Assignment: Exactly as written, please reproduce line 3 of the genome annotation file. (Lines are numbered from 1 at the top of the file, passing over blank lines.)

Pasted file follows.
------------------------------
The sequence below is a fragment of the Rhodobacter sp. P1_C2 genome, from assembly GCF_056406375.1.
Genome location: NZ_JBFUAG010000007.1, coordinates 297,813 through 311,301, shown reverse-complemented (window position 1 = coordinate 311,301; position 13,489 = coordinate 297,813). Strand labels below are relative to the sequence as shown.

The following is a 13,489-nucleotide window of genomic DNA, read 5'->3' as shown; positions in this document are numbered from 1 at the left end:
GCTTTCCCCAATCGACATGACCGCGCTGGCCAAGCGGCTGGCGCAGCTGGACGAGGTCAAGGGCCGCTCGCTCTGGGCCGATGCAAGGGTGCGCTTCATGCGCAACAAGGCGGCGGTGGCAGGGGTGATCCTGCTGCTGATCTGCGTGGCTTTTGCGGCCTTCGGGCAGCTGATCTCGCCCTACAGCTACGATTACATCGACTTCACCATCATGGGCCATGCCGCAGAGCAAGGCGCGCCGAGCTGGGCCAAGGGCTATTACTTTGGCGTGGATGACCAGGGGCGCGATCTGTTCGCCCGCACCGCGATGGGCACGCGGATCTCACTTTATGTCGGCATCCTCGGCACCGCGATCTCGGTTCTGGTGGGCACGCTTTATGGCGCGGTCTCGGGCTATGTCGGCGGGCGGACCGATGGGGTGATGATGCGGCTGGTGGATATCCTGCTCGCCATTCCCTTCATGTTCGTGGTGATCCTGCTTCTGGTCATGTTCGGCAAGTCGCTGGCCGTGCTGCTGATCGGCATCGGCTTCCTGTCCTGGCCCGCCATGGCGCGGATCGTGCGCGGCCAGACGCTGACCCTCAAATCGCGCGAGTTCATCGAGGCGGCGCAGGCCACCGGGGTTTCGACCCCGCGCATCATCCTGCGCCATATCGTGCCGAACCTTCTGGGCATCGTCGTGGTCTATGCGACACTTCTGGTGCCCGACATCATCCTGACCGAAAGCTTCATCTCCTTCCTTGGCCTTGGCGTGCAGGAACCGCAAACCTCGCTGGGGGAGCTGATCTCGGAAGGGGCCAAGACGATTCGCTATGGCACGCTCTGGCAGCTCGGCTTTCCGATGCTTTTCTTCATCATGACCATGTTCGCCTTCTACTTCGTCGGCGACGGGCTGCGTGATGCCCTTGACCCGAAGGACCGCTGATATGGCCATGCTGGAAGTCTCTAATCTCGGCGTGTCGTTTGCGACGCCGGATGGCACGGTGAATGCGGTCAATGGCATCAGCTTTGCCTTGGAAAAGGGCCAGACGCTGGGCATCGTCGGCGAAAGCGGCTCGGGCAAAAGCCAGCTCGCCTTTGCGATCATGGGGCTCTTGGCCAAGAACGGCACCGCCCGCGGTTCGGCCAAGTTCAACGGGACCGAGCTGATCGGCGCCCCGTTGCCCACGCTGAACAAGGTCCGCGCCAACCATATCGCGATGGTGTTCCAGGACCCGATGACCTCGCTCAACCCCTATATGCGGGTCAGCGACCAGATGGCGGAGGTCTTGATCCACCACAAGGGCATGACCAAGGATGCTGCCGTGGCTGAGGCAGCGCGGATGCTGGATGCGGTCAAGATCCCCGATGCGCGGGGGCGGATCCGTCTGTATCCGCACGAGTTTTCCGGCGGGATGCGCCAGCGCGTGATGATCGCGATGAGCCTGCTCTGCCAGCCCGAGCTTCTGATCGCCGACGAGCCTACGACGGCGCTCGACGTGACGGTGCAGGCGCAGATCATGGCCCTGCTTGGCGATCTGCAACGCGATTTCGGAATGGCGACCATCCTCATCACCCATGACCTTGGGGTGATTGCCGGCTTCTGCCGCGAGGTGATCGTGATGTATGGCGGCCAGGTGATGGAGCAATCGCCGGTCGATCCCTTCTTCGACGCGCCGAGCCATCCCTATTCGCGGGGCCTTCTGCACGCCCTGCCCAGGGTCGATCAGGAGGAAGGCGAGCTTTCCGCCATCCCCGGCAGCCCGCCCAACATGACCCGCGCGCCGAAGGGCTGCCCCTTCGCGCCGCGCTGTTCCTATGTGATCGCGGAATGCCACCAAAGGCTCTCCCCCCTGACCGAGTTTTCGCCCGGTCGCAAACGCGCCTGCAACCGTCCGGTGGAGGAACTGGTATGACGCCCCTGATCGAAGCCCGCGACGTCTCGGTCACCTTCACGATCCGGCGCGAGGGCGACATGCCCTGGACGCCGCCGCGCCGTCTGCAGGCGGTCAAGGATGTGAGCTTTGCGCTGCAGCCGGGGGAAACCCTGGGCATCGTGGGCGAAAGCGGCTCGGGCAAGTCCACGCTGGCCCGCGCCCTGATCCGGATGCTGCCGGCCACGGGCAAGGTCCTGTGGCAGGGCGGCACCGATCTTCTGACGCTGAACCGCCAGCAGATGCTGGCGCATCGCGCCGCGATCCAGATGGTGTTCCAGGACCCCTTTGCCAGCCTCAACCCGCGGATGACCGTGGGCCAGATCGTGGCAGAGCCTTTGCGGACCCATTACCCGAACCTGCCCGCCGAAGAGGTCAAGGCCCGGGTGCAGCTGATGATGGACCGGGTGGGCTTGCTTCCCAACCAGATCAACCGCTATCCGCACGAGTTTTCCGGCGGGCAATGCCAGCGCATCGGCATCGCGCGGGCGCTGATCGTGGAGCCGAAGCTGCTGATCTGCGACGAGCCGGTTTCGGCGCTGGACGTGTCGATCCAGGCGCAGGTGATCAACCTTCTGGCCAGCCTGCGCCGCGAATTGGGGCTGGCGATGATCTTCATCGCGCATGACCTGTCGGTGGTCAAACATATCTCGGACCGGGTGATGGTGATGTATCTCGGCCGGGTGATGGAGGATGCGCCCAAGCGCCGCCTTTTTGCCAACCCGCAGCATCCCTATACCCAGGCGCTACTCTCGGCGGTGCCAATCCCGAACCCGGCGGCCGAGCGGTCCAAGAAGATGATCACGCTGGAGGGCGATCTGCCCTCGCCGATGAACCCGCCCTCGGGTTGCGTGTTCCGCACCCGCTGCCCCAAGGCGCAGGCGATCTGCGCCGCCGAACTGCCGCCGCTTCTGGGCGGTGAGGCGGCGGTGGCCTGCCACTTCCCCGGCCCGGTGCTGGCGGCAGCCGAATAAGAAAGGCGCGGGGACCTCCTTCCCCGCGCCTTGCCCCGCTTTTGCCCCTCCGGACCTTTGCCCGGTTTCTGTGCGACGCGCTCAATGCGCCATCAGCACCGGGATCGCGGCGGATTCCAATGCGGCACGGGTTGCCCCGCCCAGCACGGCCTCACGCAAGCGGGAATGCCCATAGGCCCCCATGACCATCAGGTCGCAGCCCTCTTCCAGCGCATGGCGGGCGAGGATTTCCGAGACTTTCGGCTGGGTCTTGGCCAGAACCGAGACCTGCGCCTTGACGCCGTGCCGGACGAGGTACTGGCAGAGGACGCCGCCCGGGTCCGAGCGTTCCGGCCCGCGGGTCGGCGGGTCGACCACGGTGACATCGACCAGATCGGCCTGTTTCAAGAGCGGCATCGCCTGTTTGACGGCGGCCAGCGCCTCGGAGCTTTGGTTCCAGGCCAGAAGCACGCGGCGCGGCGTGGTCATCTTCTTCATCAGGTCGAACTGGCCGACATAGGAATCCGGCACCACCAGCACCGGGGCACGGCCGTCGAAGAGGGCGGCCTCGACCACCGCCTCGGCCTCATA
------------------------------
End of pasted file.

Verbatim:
The following is a 13,489-nucleotide window of genomic DNA, read 5'->3' as shown; positions in this document are numbered from 1 at the left end: